FCC Chairman Tom Wheeler told cable providers they have a responsibility to make broadband available to consumers without bias to certain products or content.
“Our goal is to put into place real protections for consumers, innovators and entrepreneurs that until now have been only a matter of debate and litigation,” Wheeler said at the National Cable & Telecommunications Association annual Cable Show in Los Angeles Wednesday. “I believe this process will put us on track to quickly get to legally-enforceable Open Internet rules.”
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Wheeler said a new proposal by the FCC sets new guidelines that supports net neutrality, which faced a significant threat in January after the D.C. Circuit Court ruled against existing FCC regulation that enforced internet competition.
“The D.C. Circuit in the Verizon v. FCC decision upheld the Commission’s judgment that, ‘absent such rules such as those set forth in the Open Internet Order, broadband providers represent a threat to Internet openness and could act in ways that would ultimately inhibit the speed and extent of future broadband deployment,'” Wheeler said.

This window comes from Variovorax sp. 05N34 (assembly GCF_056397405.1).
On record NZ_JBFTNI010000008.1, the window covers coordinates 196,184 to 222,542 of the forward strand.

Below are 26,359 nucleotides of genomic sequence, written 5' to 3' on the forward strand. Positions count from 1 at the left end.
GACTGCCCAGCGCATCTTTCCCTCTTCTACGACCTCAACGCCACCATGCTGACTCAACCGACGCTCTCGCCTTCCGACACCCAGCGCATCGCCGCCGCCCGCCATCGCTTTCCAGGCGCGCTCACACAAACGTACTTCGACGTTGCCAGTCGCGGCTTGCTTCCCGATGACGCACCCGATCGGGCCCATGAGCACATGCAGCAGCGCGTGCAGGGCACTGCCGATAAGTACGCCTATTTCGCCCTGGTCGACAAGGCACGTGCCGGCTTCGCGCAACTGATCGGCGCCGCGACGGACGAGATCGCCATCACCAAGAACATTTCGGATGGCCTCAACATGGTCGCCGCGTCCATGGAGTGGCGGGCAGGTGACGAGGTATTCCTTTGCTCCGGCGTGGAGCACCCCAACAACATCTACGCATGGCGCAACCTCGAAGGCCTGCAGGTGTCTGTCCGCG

Instead, the Federal Communications Commission introduced new net neutrality rules last week that some say encourage content companies like Netflix to pay for premium access to internet service providers for higher speed service.
Wheeler countered those claims Wednesday, saying that the new set of rules — set for a vote within the government agency on May 15, followed by a period of public comment — will actually support open access and competition.
“If you read some of the press accounts about what we propose to do, those of you who oppose net neutrality might feel like a celebration was in order,” the chairman said.
“Reports that we are gutting the Open Internet rules are incorrect. I am here to say wait a minute. Put away the party hats. The Open Internet rules will be tough, enforceable and, with the concurrence of my colleagues, in place with dispatch.”
Wheeler addressed his remarks to an audience of cable providers from Comcast, Time Warner, and others at the NCTA show.